The eclectic array of 19th- century art, Old Masters, exotic furniture and sheer kitsch, to be auctioned at Christie's next month, provides a vivid insight into the flamboyant tastes of Reid and the extravagances of the rock'n'roll world - a flamboyance more than equalling that of Reid's client, Sir Elton.
Reid, who is devoting more time to theatrical and film production, said:"I want to shrink the contents of three houses into one as I cruise into my fifties and focus my attention on simpler things. I want to de-clutter my life, make it less fussy and less formal. It is with very real sadness that I say goodbye to a number of pieces in my collection that, over the years, I have grown extremely fond of. It is time to pass ownership to other collectors who, I hope, will enjoy them as much as I have."
Reid's eagerness to unclutter his life is shown by the fact that he is selling a number of the works of art at a time when the market rates them worth considerably less than the amount he paid for them.
An abstract painting, Minotaur, by the Ukrainian artist Nikolai Filatov, was bought by Reid 10 years ago for pounds 12,100. It is now valued at pounds 2,000 to pounds 3,000. A Louis XVI tulip-wood and ebony desk was bought four years ago for pounds 45,000. It is now valued at pounds 25,000 to pounds 35,000. A 17th-century neo-classical painting The Quarrel of Achilles and Agamemnon by Francesco Allegrini was also bought four years ago for pounds 25,300. It is now valued at pounds 12,000 to pounds 18,000.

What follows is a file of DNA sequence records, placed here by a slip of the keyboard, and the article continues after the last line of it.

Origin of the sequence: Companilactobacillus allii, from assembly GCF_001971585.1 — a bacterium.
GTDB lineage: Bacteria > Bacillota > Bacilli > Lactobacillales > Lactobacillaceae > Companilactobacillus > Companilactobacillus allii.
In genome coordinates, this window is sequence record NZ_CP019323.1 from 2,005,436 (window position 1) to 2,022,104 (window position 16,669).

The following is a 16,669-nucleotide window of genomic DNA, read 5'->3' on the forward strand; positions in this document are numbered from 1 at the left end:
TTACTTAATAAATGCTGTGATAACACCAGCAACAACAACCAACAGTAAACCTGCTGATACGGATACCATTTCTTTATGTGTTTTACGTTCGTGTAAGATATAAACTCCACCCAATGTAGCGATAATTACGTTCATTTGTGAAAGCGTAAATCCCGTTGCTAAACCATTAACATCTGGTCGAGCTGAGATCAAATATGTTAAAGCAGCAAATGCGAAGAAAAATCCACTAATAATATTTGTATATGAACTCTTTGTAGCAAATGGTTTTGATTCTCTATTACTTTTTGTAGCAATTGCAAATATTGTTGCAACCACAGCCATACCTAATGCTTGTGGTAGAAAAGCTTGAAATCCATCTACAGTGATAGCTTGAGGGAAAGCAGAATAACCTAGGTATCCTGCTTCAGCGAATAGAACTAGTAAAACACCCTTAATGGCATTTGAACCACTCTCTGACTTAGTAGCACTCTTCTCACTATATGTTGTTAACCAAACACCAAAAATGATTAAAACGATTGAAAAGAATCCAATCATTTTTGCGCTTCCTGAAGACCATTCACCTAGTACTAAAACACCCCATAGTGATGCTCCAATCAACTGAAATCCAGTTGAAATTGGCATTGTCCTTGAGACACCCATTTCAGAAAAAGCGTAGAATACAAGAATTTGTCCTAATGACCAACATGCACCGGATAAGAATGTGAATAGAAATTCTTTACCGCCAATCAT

Many pieces were acquired from the collections of Rudolf Nureyev and Jackie Kennedy Onassis.
Reid, 49, was Elton John's manager from the Seventies. Theirs was a highly successful, but often stormy, relationship, which sometimes erupted in physical fights. It ended earlier this year, and last month Reid was involved in a High Court case with another high- profile client, the dancer Michael Flatley over their management agreement. Reid won "a substantial sum" after suing Flatley for breach of contract. A counter claim by Flatley against Reid was also settled.
Reid, who is said to be worth more than pounds 20m, came from a working-class background in Paisley near Glasgow, and started in the music business as the UK manager for the American record label Tamla Motown. His business acumen led him in the Sixties to pick Smokey Robinson's Tears Of A Clown for a single release. Later, he acted as manager or consultant to Queen, Simple Minds, George Michael, Billy Connolly and Barry Humphries.
They could all have been regally entertained at any of Reid's three homes. There they could see a Steinway piano from the Los Angeles home of Elton John (estimated to be worth pounds 15,000 to pounds 30,000) or a pounds 25,000 18- carat gold sculpture by Elisabeth Frink called Rolling over Horse.
The works from John Reid's London home include a set of multi- coloured marble busts of the four continents, affectionately referred to by Reid as "the Village People", after the 1970s pop group.